Exam like somebody’s watching

Today, I completed my first proctored online exam. This exam was my first direct experience of online proctoring. This blog is a reflection on my experience.

If you read this blog and think, what’s the big deal about proctoring, please do some reading. I won’t repeat what many of my far more learned peers say about proctoring but suffice to say it is racist, ableist, intrusive and anxiety inducing. I will not name the proctoring system either. If you wonder why, read about Ian Linkletter and the actions of one of the largest proctoring companies attempting to silence it’s critics. Proctoring companies are defensive and litigious.

A little context:

I am a white able-bodied adult. I was taking the exam to gain a professional qualification for which there was no jeopardy. I did not pay for it, my previous employer did as a reward for winning an award (basically, you could only spend it on training and that sort of thing) and if I didn’t pass, no one would know and there would be no consequences.

Given how little passing mattered, I cannot begin to imagine how students who’s degrees may depend on that exam would feel.

I also have to acknowledge that there are benefits of online proctoring. I was able to do an exam from home. I did all the studying for it from home. The ability to do that provides a level of flexibility and access that an on-site exam cannot. However, the benefits do not outweigh the negatives in my opinion.

Before the exam begins you have to read and watch a video which tells you how the proctoring will work. Basically, don’t move or make noise. No breaks. No supporting documents. First, you need a suitable space. Easier said than done for many. I thought I had chosen a good enough space but realised the glass door would likely be flagged. So I moved to the end of my usual working desk. Kept the curtains closed. Shut my work laptop and pointed my monitor at the wall. I had to ensure nothing was on my desk or in my eyeline. I had to have my photo ID and a mirror/my phone available.

On my machine, I had to install a browser extension. Ensure no other apps were open and that my mic and webcam were permitted. I did all of this an hour or so before the exam and tested my equipment. I am lucky I had the time. It took much longer than just turning up and sitting in a room.

When the exam was to begin, I was able to connect to my proctor. I had to give them permission to take over my mouse and they completed their checks. I had to show them my photo ID and use the mirror to show them my screen and keyboard. I had to pick up my laptop to give them a 360 degree view of the room. Moving from wall to wall.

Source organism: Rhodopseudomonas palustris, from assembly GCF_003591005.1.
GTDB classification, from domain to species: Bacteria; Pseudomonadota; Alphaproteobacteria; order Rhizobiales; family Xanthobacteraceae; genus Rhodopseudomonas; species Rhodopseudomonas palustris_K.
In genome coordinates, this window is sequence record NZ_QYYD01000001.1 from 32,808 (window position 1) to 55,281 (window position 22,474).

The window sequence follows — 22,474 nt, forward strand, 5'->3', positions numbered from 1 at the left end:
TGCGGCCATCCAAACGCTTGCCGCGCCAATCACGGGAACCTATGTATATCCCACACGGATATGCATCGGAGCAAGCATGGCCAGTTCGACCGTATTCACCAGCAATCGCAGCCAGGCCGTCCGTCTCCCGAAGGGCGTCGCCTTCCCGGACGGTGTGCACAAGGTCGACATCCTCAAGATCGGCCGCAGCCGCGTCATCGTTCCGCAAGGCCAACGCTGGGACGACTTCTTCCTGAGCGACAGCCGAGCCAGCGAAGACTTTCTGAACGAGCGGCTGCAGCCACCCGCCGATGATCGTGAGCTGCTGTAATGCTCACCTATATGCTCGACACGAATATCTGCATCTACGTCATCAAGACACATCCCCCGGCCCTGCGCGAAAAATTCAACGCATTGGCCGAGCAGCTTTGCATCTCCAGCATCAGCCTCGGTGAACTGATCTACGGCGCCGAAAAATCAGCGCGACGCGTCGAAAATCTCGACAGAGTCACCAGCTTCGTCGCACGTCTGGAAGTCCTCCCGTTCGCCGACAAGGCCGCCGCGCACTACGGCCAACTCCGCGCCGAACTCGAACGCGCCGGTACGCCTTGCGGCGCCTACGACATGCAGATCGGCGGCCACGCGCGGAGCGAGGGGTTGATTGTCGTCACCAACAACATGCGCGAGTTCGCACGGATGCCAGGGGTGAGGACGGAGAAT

I thought I had done a pretty good job. However, the proctor asked me to remove the *closed* laptop from the room. Even though it was beyond arms length, closed and if I were to play anything through it, they’d hear it. They also questioned the blue laptop stand it sat on, so I removed both from the room. They asked me where my mobile phone was. I had left it in the other room but they didn’t ask to verify that. It could have been in my pocket.

The proctor was very polite and friendly. They were reassuring and just doing their job. They don’t set the rules. Also, if I did have any requirements or disabilities I had the opportunity to raise them before the exam.

In on-site exams, you are usually allowed paper to take notes on and a drink. I was allowed to take notes on a whiteboard (as though everyone has one hanging around) but it wasn’t clear if I could have a drink. I decided not to bother as it was only 40 minutes. I expect that would be allowed and should be for longer exams.

The proctor did all they needed to do then started the test. I needed to let the proctor know when I was done and ready to submit and the chat box would remain open during the exam. I began.

I did not enjoy the experience. A large part of my brain was focussed on am I moving too much, will they think I am looking away, can I scratch? I am neurotypical (as far as I know) and I found making sure I didn’t do anything to get flagged consumed a lot of my brain function.

Although it didn’t really matter if I passed, the idea that someone was watching me made me a lot more conscious of my answers. Was the proctor familiar with the subject? Are they watching me thinking how dumb I am? Stupid, of course, but that lack of privacy was another thing that consumed my thoughts.

Of course, you are being watched in on-site exams but to me, proctoring is the equivalent of having someone stood over your shoulder and another sat in front of you. You are EXTREMELY conscious of everything.

During the pandemic many universities began using proctoring, some because their professional recognition body (PRB) forced them to but many because it was a way to assuage concerns about ‘cheating’. Thankfully, many universities (including my own at the time) stopped using it.

I did not enjoy my first proctoring experience. I found it intrusive, anxiety inducing and consumed too much of my ‘brain power’. But for these kinds of exams, I would ‘use it’ (I could do an in-person course and exam) because of the flexibility it gave me. BUT do not take that as approval of proctoring as a practice. My sentiment is a reflection of the fact that I am not someone who is disadvantaged by proctoring.

Proctoring is a symptom of broken assessment practices in HE but, as is common in the edtech discourse, we will spend our time decrying the platforms rather than tackling the systemic issues with assessment that led to it’s invention. Because the latter is hard.

Leave a Reply

Your email address will not be published. Required fields are marked *

This site uses Akismet to reduce spam. Learn how your comment data is processed.